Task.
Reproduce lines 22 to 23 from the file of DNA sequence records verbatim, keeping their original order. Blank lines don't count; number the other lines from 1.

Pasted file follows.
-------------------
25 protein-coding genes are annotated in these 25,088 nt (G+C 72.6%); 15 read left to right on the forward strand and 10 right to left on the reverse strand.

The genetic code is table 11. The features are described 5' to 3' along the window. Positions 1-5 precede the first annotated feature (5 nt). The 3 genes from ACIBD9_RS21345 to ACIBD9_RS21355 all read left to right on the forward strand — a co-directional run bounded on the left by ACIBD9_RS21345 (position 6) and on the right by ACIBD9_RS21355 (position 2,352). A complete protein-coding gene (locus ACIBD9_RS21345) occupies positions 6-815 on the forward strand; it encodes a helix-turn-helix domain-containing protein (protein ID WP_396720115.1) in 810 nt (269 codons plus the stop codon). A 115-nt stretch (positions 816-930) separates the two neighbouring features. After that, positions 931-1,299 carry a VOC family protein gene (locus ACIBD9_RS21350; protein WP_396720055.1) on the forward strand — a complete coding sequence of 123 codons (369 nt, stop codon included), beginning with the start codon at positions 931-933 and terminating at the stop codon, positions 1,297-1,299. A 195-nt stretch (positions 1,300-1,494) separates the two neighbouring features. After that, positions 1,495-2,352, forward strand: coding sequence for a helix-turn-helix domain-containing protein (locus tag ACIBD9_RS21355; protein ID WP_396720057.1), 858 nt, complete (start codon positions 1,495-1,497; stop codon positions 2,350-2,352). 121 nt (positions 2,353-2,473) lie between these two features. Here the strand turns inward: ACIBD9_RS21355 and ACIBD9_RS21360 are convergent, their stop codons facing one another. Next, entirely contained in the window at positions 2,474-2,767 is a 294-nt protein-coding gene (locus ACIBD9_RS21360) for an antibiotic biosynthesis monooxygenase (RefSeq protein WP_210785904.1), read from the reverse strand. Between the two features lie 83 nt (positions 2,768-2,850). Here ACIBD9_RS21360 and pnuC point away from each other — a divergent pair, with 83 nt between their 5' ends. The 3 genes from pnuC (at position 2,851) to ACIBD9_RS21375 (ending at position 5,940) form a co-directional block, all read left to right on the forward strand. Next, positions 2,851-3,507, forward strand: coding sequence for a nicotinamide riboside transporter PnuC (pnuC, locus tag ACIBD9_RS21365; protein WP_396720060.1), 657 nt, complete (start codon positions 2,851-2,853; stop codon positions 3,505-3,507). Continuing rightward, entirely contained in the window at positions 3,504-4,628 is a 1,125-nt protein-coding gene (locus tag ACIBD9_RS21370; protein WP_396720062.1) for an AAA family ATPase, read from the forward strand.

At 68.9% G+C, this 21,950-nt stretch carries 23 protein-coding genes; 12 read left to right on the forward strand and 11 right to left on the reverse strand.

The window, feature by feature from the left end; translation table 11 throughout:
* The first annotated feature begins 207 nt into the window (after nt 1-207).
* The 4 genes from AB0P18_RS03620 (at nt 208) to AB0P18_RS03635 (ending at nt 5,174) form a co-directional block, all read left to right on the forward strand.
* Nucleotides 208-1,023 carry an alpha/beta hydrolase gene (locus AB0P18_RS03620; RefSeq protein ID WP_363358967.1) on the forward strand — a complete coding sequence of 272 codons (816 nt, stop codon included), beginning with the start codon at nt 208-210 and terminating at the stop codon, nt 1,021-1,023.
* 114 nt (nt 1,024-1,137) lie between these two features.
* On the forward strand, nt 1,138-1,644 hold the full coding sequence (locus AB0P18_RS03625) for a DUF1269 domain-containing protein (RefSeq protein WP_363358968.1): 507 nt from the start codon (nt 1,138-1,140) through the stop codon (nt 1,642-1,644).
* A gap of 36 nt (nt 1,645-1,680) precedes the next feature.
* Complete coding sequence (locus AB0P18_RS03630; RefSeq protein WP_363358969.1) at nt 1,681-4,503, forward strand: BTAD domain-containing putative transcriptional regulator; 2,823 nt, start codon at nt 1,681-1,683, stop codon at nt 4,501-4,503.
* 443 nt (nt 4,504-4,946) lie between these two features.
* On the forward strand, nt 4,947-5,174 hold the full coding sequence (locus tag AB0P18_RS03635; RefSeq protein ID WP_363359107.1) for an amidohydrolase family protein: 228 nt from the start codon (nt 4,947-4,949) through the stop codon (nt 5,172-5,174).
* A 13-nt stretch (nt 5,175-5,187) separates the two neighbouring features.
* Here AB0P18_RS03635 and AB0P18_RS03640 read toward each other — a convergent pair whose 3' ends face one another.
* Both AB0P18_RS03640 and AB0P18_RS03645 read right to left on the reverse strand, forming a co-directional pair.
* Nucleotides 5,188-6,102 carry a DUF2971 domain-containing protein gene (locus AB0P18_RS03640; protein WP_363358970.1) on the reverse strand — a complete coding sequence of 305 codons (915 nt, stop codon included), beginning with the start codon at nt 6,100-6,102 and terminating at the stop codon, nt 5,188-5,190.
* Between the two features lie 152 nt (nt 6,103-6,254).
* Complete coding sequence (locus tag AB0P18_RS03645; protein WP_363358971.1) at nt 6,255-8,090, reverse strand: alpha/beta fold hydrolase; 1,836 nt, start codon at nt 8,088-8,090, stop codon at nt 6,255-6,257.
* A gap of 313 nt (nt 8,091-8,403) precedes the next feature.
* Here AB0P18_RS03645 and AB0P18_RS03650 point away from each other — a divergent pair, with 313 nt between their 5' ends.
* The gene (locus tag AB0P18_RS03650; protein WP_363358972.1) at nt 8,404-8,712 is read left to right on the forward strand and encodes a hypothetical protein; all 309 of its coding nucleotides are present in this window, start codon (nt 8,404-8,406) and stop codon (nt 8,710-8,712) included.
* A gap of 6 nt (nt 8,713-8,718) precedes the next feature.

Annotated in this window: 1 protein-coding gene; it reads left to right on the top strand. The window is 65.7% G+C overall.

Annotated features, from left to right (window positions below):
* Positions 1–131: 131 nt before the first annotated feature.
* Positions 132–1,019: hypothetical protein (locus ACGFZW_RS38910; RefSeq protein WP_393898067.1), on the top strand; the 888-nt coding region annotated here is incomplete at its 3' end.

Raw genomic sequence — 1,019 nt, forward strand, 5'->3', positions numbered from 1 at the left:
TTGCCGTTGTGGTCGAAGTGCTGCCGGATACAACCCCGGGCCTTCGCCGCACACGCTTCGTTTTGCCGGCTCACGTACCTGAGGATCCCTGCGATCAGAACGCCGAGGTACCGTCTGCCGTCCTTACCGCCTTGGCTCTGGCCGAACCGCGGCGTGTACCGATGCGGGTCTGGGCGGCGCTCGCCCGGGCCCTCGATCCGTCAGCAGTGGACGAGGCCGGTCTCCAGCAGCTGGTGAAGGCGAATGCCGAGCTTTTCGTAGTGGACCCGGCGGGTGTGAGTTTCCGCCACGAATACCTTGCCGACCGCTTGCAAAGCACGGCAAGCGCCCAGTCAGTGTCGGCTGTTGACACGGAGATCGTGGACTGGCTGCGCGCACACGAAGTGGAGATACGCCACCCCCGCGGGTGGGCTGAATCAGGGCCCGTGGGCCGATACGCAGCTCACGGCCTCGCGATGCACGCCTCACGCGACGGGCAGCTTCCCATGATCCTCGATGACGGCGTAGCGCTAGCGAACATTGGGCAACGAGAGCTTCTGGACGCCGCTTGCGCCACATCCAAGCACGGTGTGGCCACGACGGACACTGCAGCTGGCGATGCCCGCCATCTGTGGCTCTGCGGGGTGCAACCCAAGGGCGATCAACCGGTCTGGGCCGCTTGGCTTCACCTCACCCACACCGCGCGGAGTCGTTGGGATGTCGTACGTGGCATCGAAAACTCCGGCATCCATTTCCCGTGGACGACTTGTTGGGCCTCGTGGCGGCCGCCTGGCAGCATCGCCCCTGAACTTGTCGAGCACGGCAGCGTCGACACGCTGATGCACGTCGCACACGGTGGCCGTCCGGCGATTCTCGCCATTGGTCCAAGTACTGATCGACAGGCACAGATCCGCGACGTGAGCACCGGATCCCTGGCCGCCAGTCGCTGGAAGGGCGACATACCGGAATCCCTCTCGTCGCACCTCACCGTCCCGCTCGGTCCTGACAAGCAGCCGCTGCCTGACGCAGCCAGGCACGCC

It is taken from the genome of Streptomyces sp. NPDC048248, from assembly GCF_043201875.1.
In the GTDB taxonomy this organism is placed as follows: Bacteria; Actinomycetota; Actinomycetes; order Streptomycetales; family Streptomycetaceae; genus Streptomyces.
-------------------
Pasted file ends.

* The gene (locus tag AB0P18_RS03650; protein WP_363358972.1) at nt 8,404-8,712 is read left to right on the forward strand and encodes a hypothetical protein; all 309 of its coding nucleotides are present in this window, start codon (nt 8,404-8,406) and stop codon (nt 8,710-8,712) included.
* A gap of 6 nt (nt 8,713-8,718) precedes the next feature.